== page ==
1) What is it and why is it important to measure?

Chlorophyll-a is a green pigment that is found in most plants. Crucial in photosynthesis, it absorbs solar energy and allows its transformation into chemical energy. In the Oceans, the presence of chlorophyll is essentially due to phytoplankton.

Marine phytoplankton plays a key role in the global climate system. Understanding its spatio-temporal variability by using chlorophyll-a concentration is an important goal of the present day oceanography. Consequently, chlorophyll-a concentration is an important proxy which is routinely measured in the Ocean and is also considered as a “core” parameter of global physical-biological oceanic models.


2) How is it measured?

Several methods exist to determine the oceanic chlorophyll-a concentration:

•    In situ (sensor): radiometry, fluorometry, spectrophotometry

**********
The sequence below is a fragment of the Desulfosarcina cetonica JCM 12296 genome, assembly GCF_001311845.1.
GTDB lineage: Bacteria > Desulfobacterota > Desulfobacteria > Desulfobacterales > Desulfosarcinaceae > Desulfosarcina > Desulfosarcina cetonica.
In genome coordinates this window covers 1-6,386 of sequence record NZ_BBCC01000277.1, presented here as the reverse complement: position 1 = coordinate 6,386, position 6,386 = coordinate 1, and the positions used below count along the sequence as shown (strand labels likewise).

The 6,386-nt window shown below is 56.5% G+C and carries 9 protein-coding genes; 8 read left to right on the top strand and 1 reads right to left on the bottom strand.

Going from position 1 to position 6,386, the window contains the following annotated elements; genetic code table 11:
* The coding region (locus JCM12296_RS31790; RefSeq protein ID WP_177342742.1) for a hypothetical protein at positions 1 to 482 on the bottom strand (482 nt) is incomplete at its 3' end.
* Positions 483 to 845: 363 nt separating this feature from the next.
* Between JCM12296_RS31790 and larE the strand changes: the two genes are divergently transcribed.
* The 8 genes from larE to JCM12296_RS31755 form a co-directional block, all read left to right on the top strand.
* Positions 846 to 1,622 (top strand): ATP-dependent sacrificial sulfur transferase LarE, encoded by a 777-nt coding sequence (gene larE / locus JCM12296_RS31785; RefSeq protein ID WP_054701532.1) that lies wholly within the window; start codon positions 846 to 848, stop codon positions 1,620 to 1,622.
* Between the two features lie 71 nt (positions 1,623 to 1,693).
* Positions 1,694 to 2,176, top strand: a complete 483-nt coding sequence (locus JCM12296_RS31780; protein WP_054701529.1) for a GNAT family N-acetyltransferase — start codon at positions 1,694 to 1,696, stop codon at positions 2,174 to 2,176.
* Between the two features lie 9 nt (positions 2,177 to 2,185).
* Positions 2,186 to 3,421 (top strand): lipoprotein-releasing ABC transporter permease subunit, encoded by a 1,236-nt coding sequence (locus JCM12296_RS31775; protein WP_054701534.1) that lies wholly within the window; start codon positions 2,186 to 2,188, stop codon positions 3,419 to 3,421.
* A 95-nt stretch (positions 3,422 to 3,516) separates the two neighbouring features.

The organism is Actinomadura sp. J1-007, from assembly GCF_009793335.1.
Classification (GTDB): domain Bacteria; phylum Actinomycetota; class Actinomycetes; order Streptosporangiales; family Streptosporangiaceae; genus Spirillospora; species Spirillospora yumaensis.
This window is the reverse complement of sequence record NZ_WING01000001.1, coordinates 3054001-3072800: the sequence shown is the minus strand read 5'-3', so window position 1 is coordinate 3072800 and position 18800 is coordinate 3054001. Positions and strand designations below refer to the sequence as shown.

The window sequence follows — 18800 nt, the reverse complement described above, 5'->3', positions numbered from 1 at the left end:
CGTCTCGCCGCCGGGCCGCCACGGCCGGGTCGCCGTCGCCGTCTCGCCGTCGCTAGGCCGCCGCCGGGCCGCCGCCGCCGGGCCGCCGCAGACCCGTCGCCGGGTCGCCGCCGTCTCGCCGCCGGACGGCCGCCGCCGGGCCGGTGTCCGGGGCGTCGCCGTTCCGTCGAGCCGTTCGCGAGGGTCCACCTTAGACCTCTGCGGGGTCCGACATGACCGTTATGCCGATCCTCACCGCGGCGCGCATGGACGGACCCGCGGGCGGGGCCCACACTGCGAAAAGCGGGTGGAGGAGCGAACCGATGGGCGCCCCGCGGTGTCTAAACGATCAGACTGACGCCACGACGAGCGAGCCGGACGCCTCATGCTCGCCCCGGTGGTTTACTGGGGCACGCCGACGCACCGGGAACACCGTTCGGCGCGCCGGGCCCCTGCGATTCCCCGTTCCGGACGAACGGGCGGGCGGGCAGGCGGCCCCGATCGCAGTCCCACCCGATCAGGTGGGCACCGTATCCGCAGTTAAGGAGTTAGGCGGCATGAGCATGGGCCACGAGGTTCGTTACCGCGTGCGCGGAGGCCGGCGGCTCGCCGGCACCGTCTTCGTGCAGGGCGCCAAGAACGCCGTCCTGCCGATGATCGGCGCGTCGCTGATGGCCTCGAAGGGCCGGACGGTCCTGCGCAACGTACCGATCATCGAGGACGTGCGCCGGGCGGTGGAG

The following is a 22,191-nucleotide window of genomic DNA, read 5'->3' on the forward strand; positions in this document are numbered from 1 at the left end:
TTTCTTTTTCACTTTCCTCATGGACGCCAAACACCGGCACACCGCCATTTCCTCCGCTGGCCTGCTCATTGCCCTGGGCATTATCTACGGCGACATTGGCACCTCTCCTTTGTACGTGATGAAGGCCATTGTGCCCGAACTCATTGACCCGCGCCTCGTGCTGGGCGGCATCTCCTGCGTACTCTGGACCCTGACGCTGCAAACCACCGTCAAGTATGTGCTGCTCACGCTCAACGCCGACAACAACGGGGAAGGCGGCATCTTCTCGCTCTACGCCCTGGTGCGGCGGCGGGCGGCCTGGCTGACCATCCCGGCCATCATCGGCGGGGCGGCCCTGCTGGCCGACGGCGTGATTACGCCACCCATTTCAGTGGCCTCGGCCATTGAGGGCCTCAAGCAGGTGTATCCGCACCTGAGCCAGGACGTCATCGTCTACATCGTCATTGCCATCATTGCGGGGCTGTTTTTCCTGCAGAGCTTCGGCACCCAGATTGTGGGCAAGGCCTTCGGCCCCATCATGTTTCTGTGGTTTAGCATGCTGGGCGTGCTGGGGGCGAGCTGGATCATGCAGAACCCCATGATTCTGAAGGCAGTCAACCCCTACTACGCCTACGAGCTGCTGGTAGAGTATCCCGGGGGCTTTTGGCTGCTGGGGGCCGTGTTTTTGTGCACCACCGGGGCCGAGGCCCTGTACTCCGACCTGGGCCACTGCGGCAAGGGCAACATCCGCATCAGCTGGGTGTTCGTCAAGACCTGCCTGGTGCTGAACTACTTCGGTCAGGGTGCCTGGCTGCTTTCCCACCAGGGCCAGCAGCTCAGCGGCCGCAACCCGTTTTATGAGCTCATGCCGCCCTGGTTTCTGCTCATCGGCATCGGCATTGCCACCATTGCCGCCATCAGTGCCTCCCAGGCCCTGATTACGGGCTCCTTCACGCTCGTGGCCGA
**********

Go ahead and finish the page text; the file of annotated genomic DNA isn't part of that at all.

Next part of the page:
•    In vitro (in the lab), on discrete samples: HPLC analysis, spectrophotometry, fluorometry.
•    Space-based (satellite sensor): Ocean Color Radiometry, fluorometry


3) Where is more information available?

Xing et al. (2011). Combined processing and mutual interpretation of radiometry and fluorimetry from autonomous profiling Bio-Argo Floats. Cholorophyll a retrieval. Journal of Geophysical Research, doi:10.1029/2010JC006899. (pdf)


IOCCG (2011). Bio-Optical Sensors on Argo Floats. Claustre, H. (ed.), Reports of the International Ocean-Colour Coordinating Group, No. 11, IOCCG, Darthmouth, Canada.


O'Reilly, J.E., Maritorena, S., Siegel, D.A., O’Brien, M.C., Toole, D., Mitchell, B.G., et al. (2000). Ocean color chlorophyll a algorithms for SeaWiFS, OC2, and OC4: version 4. SeaWiFS postlaunch calibration and validation analyses, Part 3, NASA/TM 206892, Vol. 11, 9−23.


O'Reilly, J.E., Maritorena, S., Mitchell, B.G., Siegel, D.A., Carder, K.L., Garver, S.A., et al. (1998). Ocean color algorithms for SeaWiFS. Journal of Geophysical Research, 103, 24937−24953.


Jeffrey, S.W., Mantoura, R.F.C. & Wright, S.W. (eds, 1997). Phytoplankton pigments in oceanography. Monographs on oceanographic methodology, UNESCO, Paris.